As we approach our nation’s annual ritual of Thanksgiving, through which we reflect with gratitude on all the blessings we Americans enjoy (amidst the celebration of family togetherness and dysfunction), it raises in my mind the question that so many families ask: “Who’s fixing the turkey this year?”
Obviously, everyone has their different customs and traditions. In some families, different households take turns. With others, the responsibility usually falls upon (and is often coveted by) the closest matriarchal figure. Other times it falls upon the household with the most space.
Obviously, there are countless dynamics that come to play in how different families carry out this truly American tradition. Yet, I often wonder why in some extended families, where the difference of space or means between households is not a compelling issue, that so often it is the same person each year who steps up to host the guests and fix the turkey.
Perhaps it’s the same dynamic that we have seen in my chapter of the Knights of Columbus. We have more than one hundred members, and yet when it comes to volunteering for events and projects that support our church, it is always the same 25 to 30 guys who step up and make the effort.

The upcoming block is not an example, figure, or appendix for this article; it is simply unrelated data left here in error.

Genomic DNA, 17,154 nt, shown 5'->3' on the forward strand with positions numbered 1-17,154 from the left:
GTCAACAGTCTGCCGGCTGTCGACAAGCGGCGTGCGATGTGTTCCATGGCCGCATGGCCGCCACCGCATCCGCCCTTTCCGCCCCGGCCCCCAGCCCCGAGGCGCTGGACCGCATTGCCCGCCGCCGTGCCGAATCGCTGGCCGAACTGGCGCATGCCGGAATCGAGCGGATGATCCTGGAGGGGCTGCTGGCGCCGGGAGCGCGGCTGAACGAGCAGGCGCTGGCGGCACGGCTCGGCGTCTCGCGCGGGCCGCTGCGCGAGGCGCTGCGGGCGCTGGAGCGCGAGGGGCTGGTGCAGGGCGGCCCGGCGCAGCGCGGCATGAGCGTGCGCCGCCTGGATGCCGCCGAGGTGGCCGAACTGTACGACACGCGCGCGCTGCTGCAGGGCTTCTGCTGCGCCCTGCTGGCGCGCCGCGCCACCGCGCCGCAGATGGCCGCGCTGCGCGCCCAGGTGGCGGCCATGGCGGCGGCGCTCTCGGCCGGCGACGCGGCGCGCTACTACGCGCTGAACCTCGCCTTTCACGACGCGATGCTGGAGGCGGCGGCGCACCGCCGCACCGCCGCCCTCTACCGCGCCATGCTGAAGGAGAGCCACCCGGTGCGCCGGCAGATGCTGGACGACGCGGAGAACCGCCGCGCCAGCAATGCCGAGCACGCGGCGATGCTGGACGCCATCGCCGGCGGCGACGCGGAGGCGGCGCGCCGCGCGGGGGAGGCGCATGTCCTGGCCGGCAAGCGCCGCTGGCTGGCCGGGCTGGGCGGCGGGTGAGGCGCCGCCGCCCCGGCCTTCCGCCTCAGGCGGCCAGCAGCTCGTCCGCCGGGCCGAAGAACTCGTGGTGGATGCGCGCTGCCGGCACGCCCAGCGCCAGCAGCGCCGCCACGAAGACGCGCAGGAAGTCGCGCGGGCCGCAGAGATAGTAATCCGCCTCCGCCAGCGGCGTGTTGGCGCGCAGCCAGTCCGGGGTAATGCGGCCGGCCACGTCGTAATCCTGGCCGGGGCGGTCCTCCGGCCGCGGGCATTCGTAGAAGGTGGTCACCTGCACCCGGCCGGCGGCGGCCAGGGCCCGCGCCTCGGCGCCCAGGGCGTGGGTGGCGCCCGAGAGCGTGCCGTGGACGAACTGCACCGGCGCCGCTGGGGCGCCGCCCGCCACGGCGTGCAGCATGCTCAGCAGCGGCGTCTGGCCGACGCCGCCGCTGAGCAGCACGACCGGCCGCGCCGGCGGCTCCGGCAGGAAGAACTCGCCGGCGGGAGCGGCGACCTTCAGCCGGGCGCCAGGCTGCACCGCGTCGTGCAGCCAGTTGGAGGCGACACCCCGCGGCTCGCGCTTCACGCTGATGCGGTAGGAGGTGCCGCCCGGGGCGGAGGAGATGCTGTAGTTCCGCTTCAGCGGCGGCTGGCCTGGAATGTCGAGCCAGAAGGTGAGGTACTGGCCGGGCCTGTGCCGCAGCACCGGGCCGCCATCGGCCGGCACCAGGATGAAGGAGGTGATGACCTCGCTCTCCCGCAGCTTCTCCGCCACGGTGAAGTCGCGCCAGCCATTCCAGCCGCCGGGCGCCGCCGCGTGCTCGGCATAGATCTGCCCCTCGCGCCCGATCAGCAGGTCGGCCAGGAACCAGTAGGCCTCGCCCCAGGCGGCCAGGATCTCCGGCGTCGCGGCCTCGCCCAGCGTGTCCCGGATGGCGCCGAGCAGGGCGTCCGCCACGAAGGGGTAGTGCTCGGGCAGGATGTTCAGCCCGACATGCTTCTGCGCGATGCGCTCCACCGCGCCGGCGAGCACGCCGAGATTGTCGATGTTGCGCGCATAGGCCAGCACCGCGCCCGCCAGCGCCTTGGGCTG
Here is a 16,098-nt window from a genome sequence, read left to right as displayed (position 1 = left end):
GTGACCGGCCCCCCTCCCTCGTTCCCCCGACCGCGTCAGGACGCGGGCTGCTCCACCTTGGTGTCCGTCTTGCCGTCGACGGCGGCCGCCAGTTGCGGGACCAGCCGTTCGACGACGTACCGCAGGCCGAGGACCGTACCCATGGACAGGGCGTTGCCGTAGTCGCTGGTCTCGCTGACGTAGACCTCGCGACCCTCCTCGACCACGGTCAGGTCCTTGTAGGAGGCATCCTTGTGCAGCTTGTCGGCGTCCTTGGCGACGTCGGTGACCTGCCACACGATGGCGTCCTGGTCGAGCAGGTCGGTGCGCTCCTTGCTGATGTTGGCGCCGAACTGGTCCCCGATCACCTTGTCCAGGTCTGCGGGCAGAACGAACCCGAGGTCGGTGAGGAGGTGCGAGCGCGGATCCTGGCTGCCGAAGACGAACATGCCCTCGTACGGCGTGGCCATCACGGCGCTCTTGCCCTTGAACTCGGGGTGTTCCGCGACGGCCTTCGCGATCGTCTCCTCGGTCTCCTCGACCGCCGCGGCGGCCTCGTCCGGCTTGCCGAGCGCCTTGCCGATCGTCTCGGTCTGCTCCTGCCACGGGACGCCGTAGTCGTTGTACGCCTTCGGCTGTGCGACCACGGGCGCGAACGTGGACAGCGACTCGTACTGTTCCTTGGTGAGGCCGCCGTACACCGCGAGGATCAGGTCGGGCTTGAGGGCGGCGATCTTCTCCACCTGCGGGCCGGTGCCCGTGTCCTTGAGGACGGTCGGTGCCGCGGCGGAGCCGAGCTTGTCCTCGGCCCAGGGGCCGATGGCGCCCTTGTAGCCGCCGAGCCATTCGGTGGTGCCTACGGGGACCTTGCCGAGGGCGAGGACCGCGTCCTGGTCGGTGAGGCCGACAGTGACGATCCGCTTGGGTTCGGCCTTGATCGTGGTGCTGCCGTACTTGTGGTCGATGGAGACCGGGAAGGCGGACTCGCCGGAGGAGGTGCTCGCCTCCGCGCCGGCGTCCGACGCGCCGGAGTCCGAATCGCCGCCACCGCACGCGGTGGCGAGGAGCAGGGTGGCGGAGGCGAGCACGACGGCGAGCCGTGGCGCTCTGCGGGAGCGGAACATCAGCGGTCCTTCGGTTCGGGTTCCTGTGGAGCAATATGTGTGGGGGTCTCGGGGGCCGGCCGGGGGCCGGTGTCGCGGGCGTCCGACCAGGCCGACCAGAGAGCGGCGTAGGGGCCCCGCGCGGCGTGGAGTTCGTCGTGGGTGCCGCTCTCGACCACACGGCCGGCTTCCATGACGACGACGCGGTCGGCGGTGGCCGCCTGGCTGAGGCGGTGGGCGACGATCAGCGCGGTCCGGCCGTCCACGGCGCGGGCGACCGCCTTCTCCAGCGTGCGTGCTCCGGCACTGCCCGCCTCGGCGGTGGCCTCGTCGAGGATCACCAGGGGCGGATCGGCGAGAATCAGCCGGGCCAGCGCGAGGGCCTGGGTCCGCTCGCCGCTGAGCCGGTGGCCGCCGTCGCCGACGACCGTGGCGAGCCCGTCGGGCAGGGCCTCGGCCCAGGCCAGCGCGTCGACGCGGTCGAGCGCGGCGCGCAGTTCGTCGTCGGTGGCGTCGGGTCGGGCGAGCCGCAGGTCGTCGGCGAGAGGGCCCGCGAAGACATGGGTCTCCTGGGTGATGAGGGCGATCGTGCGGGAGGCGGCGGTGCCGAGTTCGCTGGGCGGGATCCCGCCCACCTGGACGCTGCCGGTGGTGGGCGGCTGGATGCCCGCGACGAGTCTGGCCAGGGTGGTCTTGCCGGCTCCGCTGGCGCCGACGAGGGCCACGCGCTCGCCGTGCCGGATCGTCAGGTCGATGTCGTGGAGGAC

So why do some people step up time and again, while others are content to just watch? Why are some of us eager to fix the turkey and trimmings, while others just bring the salad?
No doubt, sometimes people do the right things for the wrong reasons. At Thanksgiving, take for example the one who offers to host and cook the turkey dinner not because she wants to truly demonstrate her love for extended family. Rather, she hosts the family so she can show off a new house, new furnishings, or in some other way demonstrate her self-perceived higher status.
But most often I would suggest that is not the case. Indeed, most of the time when others willingly bear a heavier burden than the rest, for everyone’s equal benefit, it is not out of pride or other form of narcissism. Indeed, it is out of love.
What is love in this context? Saint Thomas Aquinas answers this best: “To will the good of the other for the sake of the other.” And indeed, that is what we are all called to do. Ultimately it leads to stronger homes and workplaces alike.
Regardless of your plans for this Thanksgiving, I encourage you to, as you give thanks, be mindful of those who have stepped up to lead, and to truly give of themselves in a proportion greater than the rest. And if you are not fixing the turkey this year, start by giving thanks for (and to) that person who is.